Fresh Take Friday: Balasana (Child’s Pose)

Happy Friday, everyone! Today, let’s take a fresh look at coming out of Balasana, or Child’s Pose.

Balasana is a pose that is commonly used as a place of rest in many yoga classes. I want to look specifically at how we exit this pose today, but before we get into that, I think it’s important to note that this pose isn’t accessible, comfortable or restful for everyone! If you find this pose impossible, uncomfortable, or otherwise unenjoyable, you aren’t the only one. If you need alternatives to Child’s Pose, or would like some help troubleshooting it, skip this article and instead comment below or send me a message.

Pushing up from the Earth

In a pose like Balasana, or any pose done on the belly (such as Salabhasana – Locust Pose, or Bhujangasana – Cobra Pose), you will often hear the instruction to place the hands under the shoulders and press up, or to walk the hands back towards you to provide support as you come up. Or sometimes very little instruction is given for how to exit the pose.

To be clear, there is nothing wrong with any of this. These are all perfectly good ways to teach (and practice) Child’s Pose!

If you’ve taken a class with me lately, you will know that I’ve been offering the exit from Balasana as one of those places in the practice where you can explore more intentional variety in how you’re moving. I’ve been exploring this for a couple of reasons.

1: If you always come out of the pose the same way, you might not be very intentional about how you’re doing it. In other words, you might not know why you’re coming out this way. Maybe because a teacher told you that was the way to do it, or because that’s what you landed on when you first learned the pose. And if you never experience the movement done in other ways, you won’t really know what feels best, what you want to work on, and whether it’s the best way for you in the moment. More variety = more information = better choices.

2: We get stronger and more skilled at what we practice, so once you get good at doing a movement one way, it might be beneficial (and interesting!) to change things up. This way we give our bodies (and brains) more kinds of input, develop strength in different positions, and give ourselves more movement options.

Ways to Explore

If you’re a beginner:

Play with the options given below and find the one(s) where you feel strongest and most supported. Practice this way regularly at first. When it starts to feel like a habit (you start to feel confident and familiar coming in and out of the pose, and/or you find you are moving on autopilot), then you might consider exploring another way.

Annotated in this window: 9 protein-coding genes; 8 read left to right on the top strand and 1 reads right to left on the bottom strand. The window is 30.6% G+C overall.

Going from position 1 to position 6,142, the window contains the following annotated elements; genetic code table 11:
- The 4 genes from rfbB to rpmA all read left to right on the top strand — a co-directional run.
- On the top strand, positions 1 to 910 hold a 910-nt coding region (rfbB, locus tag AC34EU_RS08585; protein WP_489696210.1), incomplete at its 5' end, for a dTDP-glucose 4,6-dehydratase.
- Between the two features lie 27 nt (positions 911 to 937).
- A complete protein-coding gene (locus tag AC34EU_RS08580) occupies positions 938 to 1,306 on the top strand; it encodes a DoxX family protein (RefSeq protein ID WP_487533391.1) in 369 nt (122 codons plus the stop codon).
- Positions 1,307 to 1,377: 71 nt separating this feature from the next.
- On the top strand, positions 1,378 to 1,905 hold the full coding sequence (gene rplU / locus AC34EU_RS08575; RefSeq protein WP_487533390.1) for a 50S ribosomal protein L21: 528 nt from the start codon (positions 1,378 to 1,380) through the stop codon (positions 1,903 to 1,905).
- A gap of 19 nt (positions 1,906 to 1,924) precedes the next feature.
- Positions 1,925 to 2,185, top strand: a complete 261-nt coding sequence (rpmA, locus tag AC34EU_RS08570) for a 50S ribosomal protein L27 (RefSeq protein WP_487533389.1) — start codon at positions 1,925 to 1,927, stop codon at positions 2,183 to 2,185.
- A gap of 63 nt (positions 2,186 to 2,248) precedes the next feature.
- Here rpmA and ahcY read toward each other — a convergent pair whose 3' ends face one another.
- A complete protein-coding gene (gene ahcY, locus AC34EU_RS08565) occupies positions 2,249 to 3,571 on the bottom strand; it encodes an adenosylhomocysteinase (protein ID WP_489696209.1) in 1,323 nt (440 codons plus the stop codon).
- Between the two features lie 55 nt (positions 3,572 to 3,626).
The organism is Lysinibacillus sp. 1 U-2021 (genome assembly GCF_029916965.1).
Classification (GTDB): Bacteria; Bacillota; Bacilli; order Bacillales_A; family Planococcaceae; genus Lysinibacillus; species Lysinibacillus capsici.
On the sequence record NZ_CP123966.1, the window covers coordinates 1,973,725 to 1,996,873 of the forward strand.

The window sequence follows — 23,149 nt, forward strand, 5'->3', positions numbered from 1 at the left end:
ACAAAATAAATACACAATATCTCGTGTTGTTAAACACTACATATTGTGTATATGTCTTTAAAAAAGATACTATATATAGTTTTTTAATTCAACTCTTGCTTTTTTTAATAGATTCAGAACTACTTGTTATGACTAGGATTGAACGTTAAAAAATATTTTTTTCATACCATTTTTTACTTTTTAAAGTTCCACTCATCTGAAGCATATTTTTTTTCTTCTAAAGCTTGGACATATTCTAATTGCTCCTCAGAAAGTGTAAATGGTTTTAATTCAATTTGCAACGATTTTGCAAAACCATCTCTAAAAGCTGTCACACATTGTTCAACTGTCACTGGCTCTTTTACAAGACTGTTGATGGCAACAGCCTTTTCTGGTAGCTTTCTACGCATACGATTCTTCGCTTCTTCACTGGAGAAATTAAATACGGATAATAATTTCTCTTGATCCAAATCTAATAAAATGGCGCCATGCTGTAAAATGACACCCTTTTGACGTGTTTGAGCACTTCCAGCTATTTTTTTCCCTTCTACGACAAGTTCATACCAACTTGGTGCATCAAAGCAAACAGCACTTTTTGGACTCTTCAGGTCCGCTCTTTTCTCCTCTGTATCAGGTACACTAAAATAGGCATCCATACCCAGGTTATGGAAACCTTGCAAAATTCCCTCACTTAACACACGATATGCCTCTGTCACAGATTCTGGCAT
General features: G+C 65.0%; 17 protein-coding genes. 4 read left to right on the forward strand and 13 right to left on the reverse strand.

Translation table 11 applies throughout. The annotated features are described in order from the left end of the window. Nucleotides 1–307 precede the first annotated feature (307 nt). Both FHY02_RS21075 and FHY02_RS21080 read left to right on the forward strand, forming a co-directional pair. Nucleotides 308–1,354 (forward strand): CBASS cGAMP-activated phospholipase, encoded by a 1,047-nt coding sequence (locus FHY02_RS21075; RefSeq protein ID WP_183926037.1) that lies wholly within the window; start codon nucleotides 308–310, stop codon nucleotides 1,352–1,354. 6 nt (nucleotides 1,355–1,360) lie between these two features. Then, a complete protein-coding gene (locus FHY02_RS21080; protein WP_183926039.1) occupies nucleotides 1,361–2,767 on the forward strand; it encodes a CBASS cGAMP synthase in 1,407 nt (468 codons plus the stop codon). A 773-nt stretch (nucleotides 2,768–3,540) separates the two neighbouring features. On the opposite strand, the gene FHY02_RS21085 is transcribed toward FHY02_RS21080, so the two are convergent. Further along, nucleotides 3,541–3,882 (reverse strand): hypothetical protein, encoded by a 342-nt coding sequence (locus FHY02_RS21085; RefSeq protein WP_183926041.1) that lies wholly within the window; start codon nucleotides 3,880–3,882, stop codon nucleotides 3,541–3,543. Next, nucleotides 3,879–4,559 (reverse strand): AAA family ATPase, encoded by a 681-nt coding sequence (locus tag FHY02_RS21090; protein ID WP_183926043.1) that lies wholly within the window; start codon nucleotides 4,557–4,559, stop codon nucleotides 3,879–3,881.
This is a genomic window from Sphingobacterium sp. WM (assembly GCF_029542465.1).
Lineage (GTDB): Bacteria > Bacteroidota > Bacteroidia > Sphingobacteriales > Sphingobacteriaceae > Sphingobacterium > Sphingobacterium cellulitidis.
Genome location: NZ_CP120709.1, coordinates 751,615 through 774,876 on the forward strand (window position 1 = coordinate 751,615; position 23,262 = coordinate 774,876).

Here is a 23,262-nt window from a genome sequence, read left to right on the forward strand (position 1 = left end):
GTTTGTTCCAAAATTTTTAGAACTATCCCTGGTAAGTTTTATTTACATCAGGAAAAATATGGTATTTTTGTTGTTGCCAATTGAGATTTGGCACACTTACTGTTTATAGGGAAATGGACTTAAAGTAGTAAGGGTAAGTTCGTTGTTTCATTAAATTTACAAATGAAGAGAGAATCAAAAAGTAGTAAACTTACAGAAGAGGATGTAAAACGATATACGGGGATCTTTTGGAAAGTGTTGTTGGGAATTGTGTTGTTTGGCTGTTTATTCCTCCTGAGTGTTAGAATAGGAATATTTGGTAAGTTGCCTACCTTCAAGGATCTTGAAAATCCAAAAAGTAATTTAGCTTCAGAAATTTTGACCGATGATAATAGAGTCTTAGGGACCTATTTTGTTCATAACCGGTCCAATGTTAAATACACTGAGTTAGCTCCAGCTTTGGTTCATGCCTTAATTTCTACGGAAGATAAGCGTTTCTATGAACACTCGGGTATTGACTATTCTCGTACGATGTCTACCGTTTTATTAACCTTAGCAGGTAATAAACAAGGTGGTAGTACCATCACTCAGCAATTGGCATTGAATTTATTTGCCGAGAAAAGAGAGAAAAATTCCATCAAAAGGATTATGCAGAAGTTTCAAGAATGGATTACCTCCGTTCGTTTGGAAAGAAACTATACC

If you have an established practice:

Start to explore variations on your usual method of exiting Balasana. Practice one for a while until you get good at it, or change it up regularly. Pay attention to make sure you are coming up in a way that is coordinated with your breath, and that you are not creating any pain, gripping, or tension in the way you are moving. Coming up in new ways might be more challenging, but they shouldn’t veer into the realm of struggle.

For everyone:

Exploring sometimes means we find things that don’t work. Move slowly with awareness. Make small, gradual changes. Look for signs that something isn’t working: pain, gripping, breath holding – and stop if they arise.

Some things to try:

  • Take the hands wider or narrower
  • Take the hands forward or back of where you usually place them
  • Change the angle of the hands
  • Change the shape of the hands (come up on finger tips, use fists, use flat palms, etc.)
  • Use just one hand.

How do these changes affect how you feel? Can you think of any other variations?

This video shows me playing with these concepts in my practice. Note: the video is sped up and is just included as an example. Please move slowly and explore what feels good for you.

The information, instruction, and advice contained in this post and video are in no way intended or implied to be a substitute for professional medical advice, diagnosis, or treatment. All content is for general informational purposes only. Not all exercises are suitable for everyone. Consult your doctor before beginning this or any exercise program.

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